ALL ABOARD: Museum celebrating Decatur’s rail history on track to open
From The Decatur Daily
by Catherine Godbey
As the blare of a whistle and rumble of train cars filled the century-old depot, the gray-haired men peered out the window in anticipation.
“Rail fans call this space a hot spot. Actually, it is a double hot spot, because two major rail lines converge and diverge here. Not only that, we have a large number of trains that come through here very slowly every day,” said David Breland, Decatur’s history resources director. “This place is something very special. This is almost perfection.”
The Decatur Union Depot Museum, the final phase of an eight-year, $2.25 million renovation of the L&N Railroad Depot, which included the creation of a 4,000-square-foot office for the police department, will open to the public June 23 at 10 a.m.
Expect to see treasures from Decatur’s past — the controls of the Keller Memorial Bridge, the red superintendent’s desk original to the 1905 depot, telegraph machines and photographs of the men who built the railroad.
“At one time, 80 percent of the city’s workforce worked for the railroad in some capacity. The railroad was the center of Decatur. It shaped the city Decatur became and its people,” Breland said. “Only two towns west of us have a deeper rail history. They are Tuscumbia and Courtland, and that is only because the Tuscumbia-Courtland-Decatur railroad was built west to east.”
To honor the railroad’s history, the city designated 2,000 square feet of the renovated depot to the museum. Since word of the depot’s restoration spread, Breland has fielded train-watching visitors from Seattle, the Netherlands, Germany and England.
The museum features a display of the city’s historic places, railroad and transportation artifacts, a mural of Decatur’s rail history, a model railroad, a 10-minute movie and an audio component that allows visitors to listen to engineers in the yard.
“Our forte will be creating the inside and outside experience. We are going to celebrate our history, but also focus on the modern railroads,” Breland said.
A platform connected to the depot serves as the prime train-watching spot. The exterior also will include tables and chairs and signs that describe what the view from the depot looked like in 1913. Breland, Joel McWhorter and John Alison spearheaded the design and development of the depot.
Two benches original to the 1905 depot. “The depot changed the benches in 1948 and went for more of a church pew look. The old benches were discarded. A local family took them and passed them down with the instructions that if the depot was ever restored that the benches should go back to the depot,” Breland said.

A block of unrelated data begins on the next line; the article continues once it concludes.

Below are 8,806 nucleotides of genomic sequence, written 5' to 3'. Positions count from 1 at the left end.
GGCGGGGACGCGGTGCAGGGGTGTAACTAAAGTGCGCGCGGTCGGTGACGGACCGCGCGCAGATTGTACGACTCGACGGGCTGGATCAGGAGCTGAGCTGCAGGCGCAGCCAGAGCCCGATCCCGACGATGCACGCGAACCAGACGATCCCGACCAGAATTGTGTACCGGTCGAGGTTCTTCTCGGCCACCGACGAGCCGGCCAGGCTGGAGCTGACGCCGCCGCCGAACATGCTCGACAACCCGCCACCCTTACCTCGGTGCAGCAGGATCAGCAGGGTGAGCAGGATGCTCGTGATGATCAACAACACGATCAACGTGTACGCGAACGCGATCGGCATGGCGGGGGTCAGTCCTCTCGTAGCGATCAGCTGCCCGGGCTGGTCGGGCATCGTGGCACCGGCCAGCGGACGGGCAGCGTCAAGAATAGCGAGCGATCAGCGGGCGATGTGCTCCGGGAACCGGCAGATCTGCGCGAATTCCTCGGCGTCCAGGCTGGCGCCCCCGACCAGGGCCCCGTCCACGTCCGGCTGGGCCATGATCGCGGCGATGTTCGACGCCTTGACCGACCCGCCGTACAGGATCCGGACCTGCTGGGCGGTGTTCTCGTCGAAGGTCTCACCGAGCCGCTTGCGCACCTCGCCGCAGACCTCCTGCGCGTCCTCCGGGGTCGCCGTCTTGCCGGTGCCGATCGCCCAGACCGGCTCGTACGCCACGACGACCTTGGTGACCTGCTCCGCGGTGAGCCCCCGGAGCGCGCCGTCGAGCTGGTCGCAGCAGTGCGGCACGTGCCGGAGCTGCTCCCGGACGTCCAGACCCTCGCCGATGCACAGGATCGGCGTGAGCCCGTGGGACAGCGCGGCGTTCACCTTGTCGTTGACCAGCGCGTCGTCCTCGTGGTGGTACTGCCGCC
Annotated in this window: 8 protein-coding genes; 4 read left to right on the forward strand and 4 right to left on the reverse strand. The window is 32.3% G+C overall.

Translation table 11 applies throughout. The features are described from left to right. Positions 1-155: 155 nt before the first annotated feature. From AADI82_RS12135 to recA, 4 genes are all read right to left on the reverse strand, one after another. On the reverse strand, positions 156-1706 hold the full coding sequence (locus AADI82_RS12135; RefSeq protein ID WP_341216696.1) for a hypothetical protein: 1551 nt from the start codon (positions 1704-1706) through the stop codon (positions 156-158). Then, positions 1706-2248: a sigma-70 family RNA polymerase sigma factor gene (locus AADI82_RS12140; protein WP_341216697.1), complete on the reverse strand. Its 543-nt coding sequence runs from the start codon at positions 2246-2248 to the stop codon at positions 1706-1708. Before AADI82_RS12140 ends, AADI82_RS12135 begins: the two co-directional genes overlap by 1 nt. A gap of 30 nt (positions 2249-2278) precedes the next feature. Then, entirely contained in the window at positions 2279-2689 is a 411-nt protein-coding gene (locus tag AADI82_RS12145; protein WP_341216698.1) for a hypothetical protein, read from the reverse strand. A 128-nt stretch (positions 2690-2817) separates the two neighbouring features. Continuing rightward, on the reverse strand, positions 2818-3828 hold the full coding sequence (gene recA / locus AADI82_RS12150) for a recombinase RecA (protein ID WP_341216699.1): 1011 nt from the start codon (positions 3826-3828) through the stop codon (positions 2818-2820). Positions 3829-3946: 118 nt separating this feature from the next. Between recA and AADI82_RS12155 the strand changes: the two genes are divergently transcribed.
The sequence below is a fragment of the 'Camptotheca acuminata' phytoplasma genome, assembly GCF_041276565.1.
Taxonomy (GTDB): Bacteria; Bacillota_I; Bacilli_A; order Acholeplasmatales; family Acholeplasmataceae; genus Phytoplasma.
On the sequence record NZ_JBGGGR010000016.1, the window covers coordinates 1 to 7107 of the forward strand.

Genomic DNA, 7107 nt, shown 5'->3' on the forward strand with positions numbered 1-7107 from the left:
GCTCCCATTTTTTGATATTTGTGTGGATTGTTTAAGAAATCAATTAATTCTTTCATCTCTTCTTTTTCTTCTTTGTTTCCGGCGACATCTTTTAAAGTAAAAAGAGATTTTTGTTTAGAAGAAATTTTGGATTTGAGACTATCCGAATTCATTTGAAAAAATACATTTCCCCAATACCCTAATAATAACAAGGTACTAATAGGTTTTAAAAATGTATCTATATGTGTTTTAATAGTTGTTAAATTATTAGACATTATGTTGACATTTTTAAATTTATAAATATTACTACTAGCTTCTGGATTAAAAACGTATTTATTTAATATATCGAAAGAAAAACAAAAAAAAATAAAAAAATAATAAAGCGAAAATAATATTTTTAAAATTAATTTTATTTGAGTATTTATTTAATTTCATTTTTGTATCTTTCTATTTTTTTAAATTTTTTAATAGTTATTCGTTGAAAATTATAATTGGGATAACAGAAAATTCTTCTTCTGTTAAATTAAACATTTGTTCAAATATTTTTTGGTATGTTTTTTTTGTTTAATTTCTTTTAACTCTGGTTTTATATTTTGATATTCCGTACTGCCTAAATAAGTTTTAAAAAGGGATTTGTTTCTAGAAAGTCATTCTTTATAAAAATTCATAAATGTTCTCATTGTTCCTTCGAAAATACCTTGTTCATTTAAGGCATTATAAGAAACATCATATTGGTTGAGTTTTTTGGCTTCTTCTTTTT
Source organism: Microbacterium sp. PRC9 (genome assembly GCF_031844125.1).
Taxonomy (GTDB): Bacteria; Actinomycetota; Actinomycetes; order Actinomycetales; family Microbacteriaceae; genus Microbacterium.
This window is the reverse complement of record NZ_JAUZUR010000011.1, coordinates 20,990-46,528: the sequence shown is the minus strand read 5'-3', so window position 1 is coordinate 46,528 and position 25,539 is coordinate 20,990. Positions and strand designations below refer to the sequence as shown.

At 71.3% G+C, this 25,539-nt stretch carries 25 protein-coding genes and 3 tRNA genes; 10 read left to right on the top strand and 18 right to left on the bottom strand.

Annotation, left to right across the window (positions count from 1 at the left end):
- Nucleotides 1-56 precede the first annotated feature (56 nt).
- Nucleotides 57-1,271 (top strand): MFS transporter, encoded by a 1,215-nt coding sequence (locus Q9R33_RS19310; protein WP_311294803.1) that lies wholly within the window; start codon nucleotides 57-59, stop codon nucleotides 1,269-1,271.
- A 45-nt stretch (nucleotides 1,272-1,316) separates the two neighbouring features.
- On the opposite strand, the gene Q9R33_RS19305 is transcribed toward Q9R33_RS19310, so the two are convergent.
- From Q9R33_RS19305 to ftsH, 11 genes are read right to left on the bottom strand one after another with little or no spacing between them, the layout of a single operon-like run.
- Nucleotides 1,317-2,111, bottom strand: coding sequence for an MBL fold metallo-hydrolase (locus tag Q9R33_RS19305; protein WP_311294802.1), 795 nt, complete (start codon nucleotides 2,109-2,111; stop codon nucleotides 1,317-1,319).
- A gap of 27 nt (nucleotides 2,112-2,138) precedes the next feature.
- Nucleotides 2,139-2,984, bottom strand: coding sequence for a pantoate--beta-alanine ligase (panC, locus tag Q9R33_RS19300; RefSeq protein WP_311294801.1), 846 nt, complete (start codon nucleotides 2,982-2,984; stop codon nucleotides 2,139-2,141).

1905 Buchheit Bottling Co.’s Coca-Cola ice box. Built in 1887, Buchheit Bottling Co. stood where the parking lot of the new Cook Museum of Natural Science will be.
Round crossbuck mounted in the theater room. Breland found the crossbuck, a traffic sign used to alert motorists to a railroad crossing, under 3 feet of kudzu in the Decatur City Cemetery. The crossbuck is estimated to be 100 years old.
Oakworth sign. The 1887 rail yard sign, complete with a bullet hole, hangs in the model train room. “The guy who donated it apologized for the condition. I said, ‘You mean the bullet hole?’ For that time, it wouldn’t be authentic if it didn’t have a bullet hole,” Breland said with a laugh.
Baggage cart original to the 1905 depot. Caleb Frye restored the baggage cart as part of his Eagle Scout project. Another Scout, Matt Brown, built boxes for children to stand on to see into the model train room.
Model of the depot. Peer through the miniature windows and scenes from the depot will unfold. The interior includes vintage soft drink and candy machines, benches and bookcases. Decatur’s Jim Pruett spent 400 hours constructing the model, which features 1,691 hand-built parts. To complete the project, Pruett invented special tools to create the parts.
“It was a labor of love. I’ve been in and out of this depot since I was 7. My grandfather was a conductor, so my mother and I could ride for free. For one of my birthday parties, we took a train ride to Athens. I remember watching the steam engines come in, and I was here when Elvis Presley came through,” said Pruett, who won a merit award at the National Model Railroad Show for the miniature depot.
The miniature replica will sit along the model railroad, currently in development. Since August, 12 members of the local model railroad club gathered at the depot twice a month to work on the project. When complete, the track will feature replicas of the depot, farmers market, Turner-Surles, Dancy Polk house, Old State Bank, Tennessee River bridge, the Princess Theatre with a working marquee and the water towers.
“Decatur decided what this was going to look like. If someone looks at the model, they will see Decatur. We will be able to operate the model exactly like they do in the yard,” said Jim Norris, who designed the model. “It was a challenge, but it has been a lot of fun working it out.”
After the grand opening on June 23, the free museum on Vine Street Northwest will open to the public June 26.
“We are opening to the public, but we are not finished. We will continue adding items and changing out exhibits. No museum should ever be finished,” Breland said.